Hearing Screenings for Preschool Children: A Comparison between Whispered Voice and Pure Tone Audiogram Tests
Researchers compared two hearing screening tests performed on preschool children and suggest children should receive a “more efficient audiometric hearing screening before” attending school.
Preschool Depression: A Diagnostic Reality
Reviewing the last three years of literature, researchers found that “Preschool depression is homotypic with depression that occurs later in life.”
Early Education News Round-up
The week’s key stories on early childhood education. Read now.
Calendar
Webinar, Language and Literacy Development in Pre-K – 1st Grade, sponsored by the Regional Educational Laboratories, December 9, 2019, and December 12, 2019.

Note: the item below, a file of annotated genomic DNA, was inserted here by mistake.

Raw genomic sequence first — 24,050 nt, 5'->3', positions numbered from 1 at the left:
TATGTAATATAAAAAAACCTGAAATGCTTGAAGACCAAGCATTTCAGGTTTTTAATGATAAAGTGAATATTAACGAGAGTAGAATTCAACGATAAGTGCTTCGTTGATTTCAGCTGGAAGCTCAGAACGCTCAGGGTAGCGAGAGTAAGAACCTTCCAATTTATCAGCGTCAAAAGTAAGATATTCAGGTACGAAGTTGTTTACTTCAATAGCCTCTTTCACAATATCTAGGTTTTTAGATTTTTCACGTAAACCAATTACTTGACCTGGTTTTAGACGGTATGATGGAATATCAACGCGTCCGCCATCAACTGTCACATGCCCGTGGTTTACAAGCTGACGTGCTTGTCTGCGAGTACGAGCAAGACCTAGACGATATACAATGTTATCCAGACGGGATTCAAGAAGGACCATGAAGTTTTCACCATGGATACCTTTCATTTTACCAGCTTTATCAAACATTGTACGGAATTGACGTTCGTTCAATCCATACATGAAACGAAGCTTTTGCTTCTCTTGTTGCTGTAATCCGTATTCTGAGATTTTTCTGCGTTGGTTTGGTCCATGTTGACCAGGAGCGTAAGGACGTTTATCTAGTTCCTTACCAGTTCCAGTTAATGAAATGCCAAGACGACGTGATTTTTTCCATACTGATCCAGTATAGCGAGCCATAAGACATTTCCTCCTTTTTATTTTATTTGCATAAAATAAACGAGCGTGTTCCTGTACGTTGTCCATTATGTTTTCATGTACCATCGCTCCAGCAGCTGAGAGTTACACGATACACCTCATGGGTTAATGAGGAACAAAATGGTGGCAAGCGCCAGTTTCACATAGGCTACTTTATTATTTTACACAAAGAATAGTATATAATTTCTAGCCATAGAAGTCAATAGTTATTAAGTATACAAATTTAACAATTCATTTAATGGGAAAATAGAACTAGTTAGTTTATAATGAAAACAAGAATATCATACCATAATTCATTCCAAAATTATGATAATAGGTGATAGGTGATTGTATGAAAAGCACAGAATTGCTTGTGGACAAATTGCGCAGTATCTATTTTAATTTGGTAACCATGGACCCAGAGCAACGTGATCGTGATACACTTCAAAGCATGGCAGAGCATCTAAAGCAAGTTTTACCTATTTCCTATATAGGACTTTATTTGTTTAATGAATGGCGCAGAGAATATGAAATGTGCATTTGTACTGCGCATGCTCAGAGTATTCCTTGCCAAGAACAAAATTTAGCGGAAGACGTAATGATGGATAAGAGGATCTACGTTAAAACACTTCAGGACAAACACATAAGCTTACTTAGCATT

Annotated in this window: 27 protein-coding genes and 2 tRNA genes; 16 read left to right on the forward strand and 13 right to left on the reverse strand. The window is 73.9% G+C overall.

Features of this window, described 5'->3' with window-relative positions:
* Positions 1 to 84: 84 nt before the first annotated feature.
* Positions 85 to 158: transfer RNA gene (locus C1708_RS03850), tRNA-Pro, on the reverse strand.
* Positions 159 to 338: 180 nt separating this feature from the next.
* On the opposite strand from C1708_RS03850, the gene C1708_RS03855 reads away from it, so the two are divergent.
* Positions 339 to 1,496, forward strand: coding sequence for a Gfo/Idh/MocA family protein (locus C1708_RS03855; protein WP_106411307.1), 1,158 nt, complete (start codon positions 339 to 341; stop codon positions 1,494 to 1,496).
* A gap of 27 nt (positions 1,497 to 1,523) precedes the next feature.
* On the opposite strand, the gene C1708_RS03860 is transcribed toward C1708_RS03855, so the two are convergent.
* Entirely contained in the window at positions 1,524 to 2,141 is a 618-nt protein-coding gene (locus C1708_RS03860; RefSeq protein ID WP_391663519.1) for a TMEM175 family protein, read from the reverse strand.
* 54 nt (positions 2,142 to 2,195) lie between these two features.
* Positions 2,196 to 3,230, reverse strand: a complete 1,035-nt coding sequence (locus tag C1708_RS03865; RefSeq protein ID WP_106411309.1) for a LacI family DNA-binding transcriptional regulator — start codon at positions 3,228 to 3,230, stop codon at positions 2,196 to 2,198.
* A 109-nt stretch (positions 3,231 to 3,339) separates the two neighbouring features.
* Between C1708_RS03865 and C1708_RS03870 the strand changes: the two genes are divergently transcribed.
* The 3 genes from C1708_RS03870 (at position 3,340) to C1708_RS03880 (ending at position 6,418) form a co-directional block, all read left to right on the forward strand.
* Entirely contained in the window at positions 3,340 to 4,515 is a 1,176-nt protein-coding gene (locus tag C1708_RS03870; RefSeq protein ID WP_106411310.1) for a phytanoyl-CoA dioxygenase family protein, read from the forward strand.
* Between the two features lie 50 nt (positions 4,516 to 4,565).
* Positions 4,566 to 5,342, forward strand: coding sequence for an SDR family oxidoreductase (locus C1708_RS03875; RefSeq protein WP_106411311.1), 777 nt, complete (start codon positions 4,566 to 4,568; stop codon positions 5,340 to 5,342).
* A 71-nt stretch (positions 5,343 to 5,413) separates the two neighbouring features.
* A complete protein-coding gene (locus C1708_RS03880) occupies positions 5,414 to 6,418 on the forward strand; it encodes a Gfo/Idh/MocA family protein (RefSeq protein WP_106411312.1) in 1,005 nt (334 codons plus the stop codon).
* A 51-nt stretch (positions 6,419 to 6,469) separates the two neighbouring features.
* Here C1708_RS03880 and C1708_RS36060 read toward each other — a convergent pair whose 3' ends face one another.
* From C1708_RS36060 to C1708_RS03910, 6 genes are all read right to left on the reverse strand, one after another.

Symposium, Family-Level Perspectives on Sleep and Self-Regulation in Early Childhood, sponsored by Penn State Child Study Center, January 14, 2020, 8:30 AM, Foster Auditorium, Paterno Library, University Park, PA. For more information, contact childstudycenter@psu.edu.
Opportunities
Postdoctoral Associate in Early Care and Education Policy Research, Boston University’s School of Social Work   Read more.
Assistant Professor of Early Childhood Education, University of Hartford   Read more.
Assistant Professor, Tenure-track, Early Childhood Literacy Education, Kent State University School of Teaching, Learning, and Curriculum Studies   Read more.
Postdoctoral Fellow, Affiliation: SPARK Lab, Graduate School of Education, Stanford University  Read more.